The agency's announcement generated a mixture of sneering remarks and mockery, but for me it highlighted a major problem facing our industry at the moment - everyone hates PR.
There's almost something funny about an industry prized for its ability to build and protect reputations having an irreversible image problem.
It’s even ‘funnier’ that we did this to ourselves - we undersold our skills, we allowed ourselves to become a joke and we even decided in many cases to drop PR from our titles - effectively picking up a torch and leading the mob in the march against us.
It’s ludicrous. Our skill set is more in demand than ever - with unruly CEOs a tweet away from panicking markets; content and storytelling more important than ever; and authenticity being championed for brands - this is our time. But, unfortunately, we’ve botched it.
The truth is that PR, when used correctly, can be central to a business’s success.
We lend our hands to everything: we are the voice of the CEO, the brains behind brand identities, and the ones literally making the headlines.
But for some reason, we’ve allowed all of that to be reduced to spin, puffery and networking.
Instead of coming to us, brands are knocking on the doors of ‘content marketers’, ‘brand evangelists’ and all manner of other professions that believe they can do what we do, better.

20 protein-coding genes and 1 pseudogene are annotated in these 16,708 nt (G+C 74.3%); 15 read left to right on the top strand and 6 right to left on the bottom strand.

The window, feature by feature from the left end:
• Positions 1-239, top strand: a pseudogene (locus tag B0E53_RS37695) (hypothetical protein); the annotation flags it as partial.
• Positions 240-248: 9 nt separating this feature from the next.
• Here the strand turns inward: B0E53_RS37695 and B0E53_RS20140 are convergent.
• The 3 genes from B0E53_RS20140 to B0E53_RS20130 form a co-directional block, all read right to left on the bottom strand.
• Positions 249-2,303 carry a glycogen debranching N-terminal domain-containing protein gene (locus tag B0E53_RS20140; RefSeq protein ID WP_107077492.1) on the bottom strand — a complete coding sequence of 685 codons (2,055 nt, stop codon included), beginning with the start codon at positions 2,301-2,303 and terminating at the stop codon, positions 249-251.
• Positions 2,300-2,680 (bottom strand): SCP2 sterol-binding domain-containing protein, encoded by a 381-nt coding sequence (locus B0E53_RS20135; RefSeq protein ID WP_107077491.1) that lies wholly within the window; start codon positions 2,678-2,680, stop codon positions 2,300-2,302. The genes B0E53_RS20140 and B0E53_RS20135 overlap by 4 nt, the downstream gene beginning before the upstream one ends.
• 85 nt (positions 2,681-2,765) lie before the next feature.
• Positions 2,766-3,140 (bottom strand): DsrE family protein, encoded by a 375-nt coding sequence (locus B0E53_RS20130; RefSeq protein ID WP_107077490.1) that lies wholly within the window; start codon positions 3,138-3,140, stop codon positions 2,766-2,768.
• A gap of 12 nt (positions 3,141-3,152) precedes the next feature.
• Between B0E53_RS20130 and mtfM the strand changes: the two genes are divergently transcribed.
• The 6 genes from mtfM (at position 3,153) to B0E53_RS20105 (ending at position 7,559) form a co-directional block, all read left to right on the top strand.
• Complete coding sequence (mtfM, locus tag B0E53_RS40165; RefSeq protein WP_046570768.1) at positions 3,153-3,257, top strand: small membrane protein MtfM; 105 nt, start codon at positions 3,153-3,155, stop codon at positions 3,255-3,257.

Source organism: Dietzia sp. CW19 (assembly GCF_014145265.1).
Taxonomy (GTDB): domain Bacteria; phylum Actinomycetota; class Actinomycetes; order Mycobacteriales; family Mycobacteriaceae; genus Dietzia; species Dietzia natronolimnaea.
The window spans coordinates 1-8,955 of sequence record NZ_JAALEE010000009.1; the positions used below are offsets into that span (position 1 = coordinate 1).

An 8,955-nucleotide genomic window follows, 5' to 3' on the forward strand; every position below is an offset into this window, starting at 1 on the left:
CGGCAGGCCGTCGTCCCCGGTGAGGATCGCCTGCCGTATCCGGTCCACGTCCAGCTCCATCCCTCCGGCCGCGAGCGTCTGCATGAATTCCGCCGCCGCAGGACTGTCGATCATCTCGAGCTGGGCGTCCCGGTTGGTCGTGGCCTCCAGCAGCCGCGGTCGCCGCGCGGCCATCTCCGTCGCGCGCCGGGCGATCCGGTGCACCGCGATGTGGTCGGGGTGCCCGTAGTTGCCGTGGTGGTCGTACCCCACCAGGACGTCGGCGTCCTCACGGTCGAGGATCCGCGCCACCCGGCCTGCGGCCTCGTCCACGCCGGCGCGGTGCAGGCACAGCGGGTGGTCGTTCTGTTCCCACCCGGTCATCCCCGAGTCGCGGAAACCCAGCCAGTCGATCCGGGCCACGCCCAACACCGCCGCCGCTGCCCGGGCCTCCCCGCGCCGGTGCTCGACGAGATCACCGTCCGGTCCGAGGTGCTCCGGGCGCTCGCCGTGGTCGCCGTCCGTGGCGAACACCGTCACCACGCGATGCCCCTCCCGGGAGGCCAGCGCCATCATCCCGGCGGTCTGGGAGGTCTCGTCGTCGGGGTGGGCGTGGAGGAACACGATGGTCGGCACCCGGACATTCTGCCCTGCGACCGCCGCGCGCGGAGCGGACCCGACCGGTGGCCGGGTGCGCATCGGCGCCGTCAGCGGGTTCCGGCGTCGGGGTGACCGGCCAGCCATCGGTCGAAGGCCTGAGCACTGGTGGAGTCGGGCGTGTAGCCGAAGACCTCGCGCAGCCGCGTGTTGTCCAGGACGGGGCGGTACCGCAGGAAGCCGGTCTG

This also means that we now have amateurs stepping in to do our jobs. Badly.
I recently saw a journalist’s tweet saying that one such 'outreach manager' had asked to pay for a link and write-up in a feature from the Guardian.
As if we don’t have enough trouble wooing journalists, now we have idiots running around breaking all the rules and wearing our uniform.
Perhaps we have been too closed off as a profession. Perhaps if we had opened ourselves up to other marketing professions that wanted to do what we do, we could have helped them with best practice and taught them the art of journalist relations, good storytelling and brand-building.
Taking that opportunity could have elevated the esteem of PR and reinforced our strengths.
Perhaps it’s not too late, but M&C Saatchi can’t do it on their own.
As PRs, media relations, outreachers, organic performance liaisons, or whatever we are calling ourselves, we need a united front that owns the value of our work; that conveys the complexity in it.
We need to reclaim our skillset and put a premium against it.
And if it’s not PR, we need to decide once and for all what we are called and stick with it.
Grace Garland, is director of PR and outreach, MVF